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Auto Insurance FAQs

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Auto insurance is a necessity for anyone who owns a vehicle. It provides protection against financial loss in the event of a car accident or other covered incident. If you are shopping for auto insurance or have recently purchased a policy, you may have questions about how it works and what it covers. The following FAQs are here to help answer any questions you may have about auto insurance and provide you with the information you need to make informed decisions about your coverage.

Auto insurance is required in every state except New Hampshire and Virginia, where you are still liable if you cause an accident. It’s important to note that different states have different rules about how much and which types of coverage you must have; an insurance agent can help ensure that you are properly covered.

If an accident is someone else’s fault, and they have insurance, you can file a claim with their insurance company. If the accident is your fault, you will be liable for damage to yourself, your vehicle, any involved party’s vehicle or property and the medical costs of anyone you injured. Car accident liability costs are not dischargeable in bankruptcy.

Medical payments coverage pays for medical costs incurred by you and/or the passengers in your vehicle. Personal injury protection is similar but more robust, often covering additional things like lost wages if you can’t work, ongoing care costs and more.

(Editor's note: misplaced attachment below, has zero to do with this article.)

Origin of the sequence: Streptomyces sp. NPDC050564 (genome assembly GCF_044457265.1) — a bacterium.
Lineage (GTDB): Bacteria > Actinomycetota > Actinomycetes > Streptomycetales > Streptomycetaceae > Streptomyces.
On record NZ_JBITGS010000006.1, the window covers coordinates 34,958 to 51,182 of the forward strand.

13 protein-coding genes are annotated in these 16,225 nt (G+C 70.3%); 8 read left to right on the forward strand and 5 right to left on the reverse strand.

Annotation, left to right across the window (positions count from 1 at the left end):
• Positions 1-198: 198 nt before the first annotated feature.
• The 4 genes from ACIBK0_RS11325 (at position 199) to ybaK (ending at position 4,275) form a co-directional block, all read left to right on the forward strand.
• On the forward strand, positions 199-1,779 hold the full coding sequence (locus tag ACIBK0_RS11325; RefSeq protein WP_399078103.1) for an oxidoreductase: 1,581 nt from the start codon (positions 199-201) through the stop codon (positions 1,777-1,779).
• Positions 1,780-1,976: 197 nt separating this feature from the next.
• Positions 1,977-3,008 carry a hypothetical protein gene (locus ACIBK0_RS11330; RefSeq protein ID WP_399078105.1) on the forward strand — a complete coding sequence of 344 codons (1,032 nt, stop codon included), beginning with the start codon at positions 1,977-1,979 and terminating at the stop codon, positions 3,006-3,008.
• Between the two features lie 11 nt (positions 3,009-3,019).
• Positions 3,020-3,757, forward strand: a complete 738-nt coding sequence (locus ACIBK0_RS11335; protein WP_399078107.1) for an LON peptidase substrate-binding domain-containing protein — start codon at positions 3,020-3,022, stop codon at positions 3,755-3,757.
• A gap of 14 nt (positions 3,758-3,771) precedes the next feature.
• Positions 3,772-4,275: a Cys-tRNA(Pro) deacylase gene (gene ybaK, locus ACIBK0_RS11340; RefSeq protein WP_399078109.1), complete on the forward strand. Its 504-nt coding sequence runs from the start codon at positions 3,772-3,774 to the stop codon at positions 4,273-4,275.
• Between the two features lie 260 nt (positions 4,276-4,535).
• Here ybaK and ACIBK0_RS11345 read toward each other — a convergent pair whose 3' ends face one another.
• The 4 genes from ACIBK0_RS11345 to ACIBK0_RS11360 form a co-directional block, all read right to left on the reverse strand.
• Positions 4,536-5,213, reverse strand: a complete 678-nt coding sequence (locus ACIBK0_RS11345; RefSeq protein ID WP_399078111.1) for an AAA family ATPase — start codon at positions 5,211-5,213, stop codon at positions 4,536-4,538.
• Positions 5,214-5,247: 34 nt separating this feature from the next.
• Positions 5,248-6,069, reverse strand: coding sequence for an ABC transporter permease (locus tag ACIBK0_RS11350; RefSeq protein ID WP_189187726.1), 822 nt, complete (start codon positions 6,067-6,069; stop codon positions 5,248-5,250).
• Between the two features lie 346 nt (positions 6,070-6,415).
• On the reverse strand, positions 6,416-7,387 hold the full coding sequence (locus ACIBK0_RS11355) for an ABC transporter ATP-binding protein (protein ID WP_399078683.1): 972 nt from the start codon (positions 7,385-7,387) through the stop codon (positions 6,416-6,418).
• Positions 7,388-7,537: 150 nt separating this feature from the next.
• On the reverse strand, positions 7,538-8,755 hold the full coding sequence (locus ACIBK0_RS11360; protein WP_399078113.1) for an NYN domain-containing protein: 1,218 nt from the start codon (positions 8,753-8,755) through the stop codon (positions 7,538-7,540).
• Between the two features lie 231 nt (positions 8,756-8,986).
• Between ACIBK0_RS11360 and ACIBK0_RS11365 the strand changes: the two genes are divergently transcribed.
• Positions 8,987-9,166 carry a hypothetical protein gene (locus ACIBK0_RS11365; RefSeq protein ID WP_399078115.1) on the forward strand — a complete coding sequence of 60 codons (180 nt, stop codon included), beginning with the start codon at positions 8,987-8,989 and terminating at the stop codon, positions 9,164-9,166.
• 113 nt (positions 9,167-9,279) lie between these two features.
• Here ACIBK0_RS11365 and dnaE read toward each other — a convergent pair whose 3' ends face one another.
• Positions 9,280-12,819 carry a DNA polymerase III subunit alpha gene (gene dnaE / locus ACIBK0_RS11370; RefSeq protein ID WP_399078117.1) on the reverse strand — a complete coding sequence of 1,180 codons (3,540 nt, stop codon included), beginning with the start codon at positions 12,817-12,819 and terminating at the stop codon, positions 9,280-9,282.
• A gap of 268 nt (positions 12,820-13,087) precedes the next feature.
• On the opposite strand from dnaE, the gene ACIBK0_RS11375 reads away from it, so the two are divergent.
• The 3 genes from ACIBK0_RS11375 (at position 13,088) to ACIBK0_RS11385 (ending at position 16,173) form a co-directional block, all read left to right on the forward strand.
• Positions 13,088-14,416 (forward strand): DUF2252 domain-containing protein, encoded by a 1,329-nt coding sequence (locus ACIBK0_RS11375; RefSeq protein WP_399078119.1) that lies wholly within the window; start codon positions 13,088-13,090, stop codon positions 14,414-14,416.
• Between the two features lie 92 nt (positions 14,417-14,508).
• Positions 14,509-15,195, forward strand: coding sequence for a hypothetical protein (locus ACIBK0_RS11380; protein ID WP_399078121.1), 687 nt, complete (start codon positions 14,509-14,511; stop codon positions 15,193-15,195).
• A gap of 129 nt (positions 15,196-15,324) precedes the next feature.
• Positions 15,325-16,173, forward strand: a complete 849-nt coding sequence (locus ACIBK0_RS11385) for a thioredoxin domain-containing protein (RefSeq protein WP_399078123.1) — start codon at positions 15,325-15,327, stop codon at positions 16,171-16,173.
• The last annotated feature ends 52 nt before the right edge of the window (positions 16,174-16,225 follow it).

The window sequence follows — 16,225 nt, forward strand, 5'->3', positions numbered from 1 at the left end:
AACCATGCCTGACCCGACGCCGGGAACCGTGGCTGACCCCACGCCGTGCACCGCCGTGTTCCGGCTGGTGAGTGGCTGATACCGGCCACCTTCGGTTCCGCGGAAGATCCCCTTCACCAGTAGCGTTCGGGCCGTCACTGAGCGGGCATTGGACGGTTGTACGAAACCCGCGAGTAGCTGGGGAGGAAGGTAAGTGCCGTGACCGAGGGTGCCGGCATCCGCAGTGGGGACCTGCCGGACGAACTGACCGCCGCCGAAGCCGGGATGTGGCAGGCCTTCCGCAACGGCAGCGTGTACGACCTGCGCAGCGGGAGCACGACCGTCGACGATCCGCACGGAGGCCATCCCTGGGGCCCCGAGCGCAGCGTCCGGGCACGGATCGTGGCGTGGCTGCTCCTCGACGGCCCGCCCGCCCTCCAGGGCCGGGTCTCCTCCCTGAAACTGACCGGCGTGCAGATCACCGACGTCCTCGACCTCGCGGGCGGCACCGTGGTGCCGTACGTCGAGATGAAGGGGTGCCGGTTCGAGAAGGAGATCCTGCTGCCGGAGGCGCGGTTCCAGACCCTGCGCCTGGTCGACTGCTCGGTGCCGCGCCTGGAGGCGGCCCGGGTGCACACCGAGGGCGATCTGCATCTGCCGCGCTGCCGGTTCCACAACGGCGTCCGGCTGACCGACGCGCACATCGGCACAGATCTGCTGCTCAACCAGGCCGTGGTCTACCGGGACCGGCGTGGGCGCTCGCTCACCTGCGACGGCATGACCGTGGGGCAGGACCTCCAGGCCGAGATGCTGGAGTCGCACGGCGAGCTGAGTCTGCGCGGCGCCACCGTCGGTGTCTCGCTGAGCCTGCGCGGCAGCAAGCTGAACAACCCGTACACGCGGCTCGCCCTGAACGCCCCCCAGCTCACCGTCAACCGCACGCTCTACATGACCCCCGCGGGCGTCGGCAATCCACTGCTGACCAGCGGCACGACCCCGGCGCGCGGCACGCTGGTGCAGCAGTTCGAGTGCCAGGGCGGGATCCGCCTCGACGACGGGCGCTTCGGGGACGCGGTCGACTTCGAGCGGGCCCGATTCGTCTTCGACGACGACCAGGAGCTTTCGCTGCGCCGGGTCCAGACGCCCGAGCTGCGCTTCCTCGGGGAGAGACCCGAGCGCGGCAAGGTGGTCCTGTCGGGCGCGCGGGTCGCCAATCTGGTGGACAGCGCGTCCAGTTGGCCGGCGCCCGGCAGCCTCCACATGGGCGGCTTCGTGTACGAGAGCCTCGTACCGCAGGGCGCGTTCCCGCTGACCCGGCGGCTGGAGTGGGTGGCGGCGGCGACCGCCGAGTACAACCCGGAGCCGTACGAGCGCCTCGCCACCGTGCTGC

The term “auto” insurance is a bit of a misnomer, since it also covers vehicles like pickup trucks, SUVs and passenger vans. Standard auto insurance, however, does not cover commercial vehicles like semis and will typically not cover a larger rental vehicle like a box truck.

You can choose different deductible amounts for different types of auto insurance coverage (collision, comprehensive, uninsured motorist, etc.). Some of the factors that could affect the amounts you choose might include how much you can afford to pay out of pocket if you have a claim, how much your vehicle is worth and how much your monthly premium amount will change based on the deductible(s) that you choose.

Start by contacting the Claims department of your and/or the other party’s insurance company. (If an accident is your fault, your insurance company will pay. If it is another driver’s fault, theirs should. If you aren’t sure whose fault it is, you can file with both.) The phone number is often listed on your proof of insurance card, or you can visit the company’s website and file a claim online.

Not usually, unless your item is something that has been added to the vehicle itself (like custom rims). But the good news is that homeowners and renters insurance typically include protection for belongings left in a vehicle. So if your laptop is stolen from your car, you can probably file a claim under your homeowners policy.

Some of the additional coverages you may be able to choose are rental car reimbursement (so you have something to drive while your vehicle is being repaired); roadside assistance (towing, flat-tire repairs, battery jumps); gap insurance (to cover the difference between what you owe on your vehicle and its current worth); new car replacement (so you get the newest version of your vehicle if your current ride is totaled); and more. Ask your insurance agent for a complete list.

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